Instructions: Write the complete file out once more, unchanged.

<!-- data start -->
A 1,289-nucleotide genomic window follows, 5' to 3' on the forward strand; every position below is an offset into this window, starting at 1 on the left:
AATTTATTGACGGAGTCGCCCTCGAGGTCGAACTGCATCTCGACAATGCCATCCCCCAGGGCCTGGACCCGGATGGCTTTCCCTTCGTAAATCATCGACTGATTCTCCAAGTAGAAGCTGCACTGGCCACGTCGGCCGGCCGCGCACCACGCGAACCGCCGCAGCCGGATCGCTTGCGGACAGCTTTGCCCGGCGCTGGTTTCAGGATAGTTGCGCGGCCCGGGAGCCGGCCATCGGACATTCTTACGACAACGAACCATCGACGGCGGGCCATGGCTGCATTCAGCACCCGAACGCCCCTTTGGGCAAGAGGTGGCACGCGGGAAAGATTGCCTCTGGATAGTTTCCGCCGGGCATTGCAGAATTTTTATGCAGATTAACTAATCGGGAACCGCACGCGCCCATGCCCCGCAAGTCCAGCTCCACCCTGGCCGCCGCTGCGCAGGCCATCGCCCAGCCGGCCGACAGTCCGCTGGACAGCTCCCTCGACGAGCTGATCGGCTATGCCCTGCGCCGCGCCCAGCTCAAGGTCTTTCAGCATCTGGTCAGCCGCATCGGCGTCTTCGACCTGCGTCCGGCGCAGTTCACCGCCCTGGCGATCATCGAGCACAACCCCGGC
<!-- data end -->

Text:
A 1,289-nucleotide genomic window follows, 5' to 3' on the forward strand; every position below is an offset into this window, starting at 1 on the left:
AATTTATTGACGGAGTCGCCCTCGAGGTCGAACTGCATCTCGACAATGCCATCCCCCAGGGCCTGGACCCGGATGGCTTTCCCTTCGTAAATCATCGACTGATTCTCCAAGTAGAAGCTGCACTGGCCACGTCGGCCGGCCGCGCACCACGCGAACCGCCGCAGCCGGATCGCTTGCGGACAGCTTTGCCCGGCGCTGGTTTCAGGATAGTTGCGCGGCCCGGGAGCCGGCCATCGGACATTCTTACGACAACGAACCATCGACGGCGGGCCATGGCTGCATTCAGCACCCGAACGCCCCTTTGGGCAAGAGGTGGCACGCGGGAAAGATTGCCTCTGGATAGTTTCCGCCGGGCATTGCAGAATTTTTATGCAGATTAACTAATCGGGAACCGCACGCGCCCATGCCCCGCAAGTCCAGCTCCACCCTGGCCGCCGCTGCGCAGGCCATCGCCCAGCCGGCCGACAGTCCGCTGGACAGCTCCCTCGACGAGCTGATCGGCTATGCCCTGCGCCGCGCCCAGCTCAAGGTCTTTCAGCATCTGGTCAGCCGCATCGGCGTCTTCGACCTGCGTCCGGCGCAGTTCACCGCCCTGGCGATCATCGAGCACAACCCCGGC